Story at a glance:

  • The mass production of conventional textiles has numerous negative environmental consequences.
  • All fabrics generally fall into three categories: naturally derived, semi-synthetic, and synthetic.
  • Industry leaders are pioneering sustainable textile products using recyclable materials.

Fast fashion continues to have harmful effects on the planet—and textiles can be part of the problem or the solution. The textile industry generates one-fifth of the world’s industrial water pollution, and textile dyeing is the second largest water polluter in the world. Chemical pesticides involved in cotton farming and the petroleum required to create synthetic fabrics are just the tip of the proverbial iceberg.

The United Nations estimates that by 2050 the population will increase to 9.6 billion. That means that we could require almost three planets worth of finite natural resources to sustain our current rate of consumption. With the increase in population the built industry will be forced to accommodate eco-friendly alternatives based on the inevitable environmental limitations.

Sustainable fabrics are on the rise in an attempt to reverse the negative environmental effects associated with the textile industry. To help make more environmentally friendly choices on your next project, reference this guide to sustainable fabrics.

Why Textiles Typically Aren’t Green

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Carpet waste in a landfill. Photo courtesy of Aquafil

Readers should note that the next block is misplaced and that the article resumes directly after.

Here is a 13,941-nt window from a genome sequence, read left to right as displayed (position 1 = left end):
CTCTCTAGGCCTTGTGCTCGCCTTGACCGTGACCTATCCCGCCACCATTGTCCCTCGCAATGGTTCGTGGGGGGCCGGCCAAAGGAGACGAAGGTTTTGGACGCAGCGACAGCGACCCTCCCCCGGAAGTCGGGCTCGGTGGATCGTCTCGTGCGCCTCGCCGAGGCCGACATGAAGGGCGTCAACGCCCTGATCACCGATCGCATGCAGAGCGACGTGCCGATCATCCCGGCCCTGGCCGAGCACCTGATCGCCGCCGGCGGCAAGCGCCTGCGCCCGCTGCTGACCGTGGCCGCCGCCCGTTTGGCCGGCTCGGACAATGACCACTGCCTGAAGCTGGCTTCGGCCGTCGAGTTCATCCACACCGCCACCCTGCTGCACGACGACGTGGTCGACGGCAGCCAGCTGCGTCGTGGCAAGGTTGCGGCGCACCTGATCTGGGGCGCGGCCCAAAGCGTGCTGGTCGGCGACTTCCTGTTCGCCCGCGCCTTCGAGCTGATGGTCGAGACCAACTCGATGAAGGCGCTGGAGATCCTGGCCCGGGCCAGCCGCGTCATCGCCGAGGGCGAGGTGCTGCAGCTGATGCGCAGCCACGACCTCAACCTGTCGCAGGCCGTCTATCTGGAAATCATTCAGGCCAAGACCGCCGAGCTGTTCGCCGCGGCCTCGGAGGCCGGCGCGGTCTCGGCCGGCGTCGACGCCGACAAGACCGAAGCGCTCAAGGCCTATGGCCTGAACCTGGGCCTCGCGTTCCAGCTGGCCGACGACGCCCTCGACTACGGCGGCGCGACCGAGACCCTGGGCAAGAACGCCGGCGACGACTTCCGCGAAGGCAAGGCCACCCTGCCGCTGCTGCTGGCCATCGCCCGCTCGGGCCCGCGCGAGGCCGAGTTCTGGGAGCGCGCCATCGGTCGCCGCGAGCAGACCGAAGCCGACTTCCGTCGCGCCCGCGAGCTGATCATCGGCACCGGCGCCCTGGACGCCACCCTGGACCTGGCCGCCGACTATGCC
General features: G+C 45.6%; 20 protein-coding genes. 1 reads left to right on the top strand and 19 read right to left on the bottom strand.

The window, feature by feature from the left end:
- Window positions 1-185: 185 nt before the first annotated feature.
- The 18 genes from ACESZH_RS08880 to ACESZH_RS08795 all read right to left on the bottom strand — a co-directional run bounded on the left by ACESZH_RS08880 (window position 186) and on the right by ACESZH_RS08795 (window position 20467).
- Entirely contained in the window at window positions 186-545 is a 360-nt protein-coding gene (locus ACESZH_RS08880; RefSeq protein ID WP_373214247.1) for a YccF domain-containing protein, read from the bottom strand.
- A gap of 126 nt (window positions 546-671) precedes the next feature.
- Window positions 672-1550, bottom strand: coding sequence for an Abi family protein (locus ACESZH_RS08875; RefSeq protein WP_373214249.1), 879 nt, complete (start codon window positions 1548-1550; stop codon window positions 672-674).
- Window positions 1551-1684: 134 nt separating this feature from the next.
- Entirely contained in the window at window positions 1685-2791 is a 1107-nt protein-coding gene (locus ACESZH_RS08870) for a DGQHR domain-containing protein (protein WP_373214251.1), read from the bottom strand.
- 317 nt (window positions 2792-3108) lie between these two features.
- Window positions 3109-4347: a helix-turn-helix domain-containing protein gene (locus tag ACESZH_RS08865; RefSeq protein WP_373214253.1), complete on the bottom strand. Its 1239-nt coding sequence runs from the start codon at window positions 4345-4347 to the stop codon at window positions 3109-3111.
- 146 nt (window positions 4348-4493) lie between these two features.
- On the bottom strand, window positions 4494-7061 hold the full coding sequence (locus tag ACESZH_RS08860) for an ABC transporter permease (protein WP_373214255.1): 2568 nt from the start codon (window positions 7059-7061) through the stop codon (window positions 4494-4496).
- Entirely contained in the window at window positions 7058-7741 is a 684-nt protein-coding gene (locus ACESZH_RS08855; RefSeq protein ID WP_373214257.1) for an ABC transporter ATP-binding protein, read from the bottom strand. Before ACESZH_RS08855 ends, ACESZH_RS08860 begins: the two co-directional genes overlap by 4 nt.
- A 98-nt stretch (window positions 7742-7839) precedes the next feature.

Often textiles aren’t sustainable in part due to a global model of mass production that supports a culture of consumption. Conventional textile production is reliant on the unregulated use of pesticides, toxic fertilizers, overuse of water, coal, and petroleum. 

For example, cotton, a natural fabric, and polyester, a synthetic one, are not significantly different in their environmental impacts. Conventional cotton depletes land biodiversity, uses mind-blowing amounts of water, and is one of the most chemically intensive crops in the world. In fact, seven out of the 15 most commonly used pesticides in the production of cotton are listed as “possible,” “likely,” “probable,” or “known” human carcinogens by the EPA.

Polyester, on the other hand, is the most popular synthetic fabric and is derived from a chemical process involving coal, petroleum, air, and water. While polyester does not use as much water as cotton does, the carbon emissions and energy needed to produce it make it a very high-impact textile. In 2015 polyester produced for clothing emitted 620 billion pounds of CO2—nearly three times more than that of cotton.

Illustrative of all conventional textiles, both fabrics are produced in factories on a mass scale, undergoing chemical processes involving detergents, bleaches, and chemical softeners. Additionally, if factories producing these textiles do not have wastewater treatment systems, potentially toxic chemicals like antimony, cobalt, manganese salts, sodium bromide, and titanium dioxide go straight into the environment affecting waterways and aquatic life.

What Makes for Sustainable Fabrics

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Aquafil’s ECONYL is a type of regenerated nylon made from recycled plastic. Photo courtesy of Aquafil

Given the range of materials used in textile manufacturing, some fare better in the way of pollution than others. Conventional cotton and polyester are at the worse end of the spectrum for their significant carbon footprint and water consumption. Materials like linen, hemp, and organic cotton are innately more sustainable due to the reduced water and pesticides needed to produce them.

What is tricky about sustainable textiles are the trade-offs. For example, organic cotton is not genetically modified nor does it use pesticides the way conventional cotton does. However, with organic cotton, there can be up to 25% lower yields. This suggests that to produce the same amount of cotton as a conventional plant, more cotton plants need to be tendered. Thus organic cotton farmers require more land and more water but save on the chemical processes.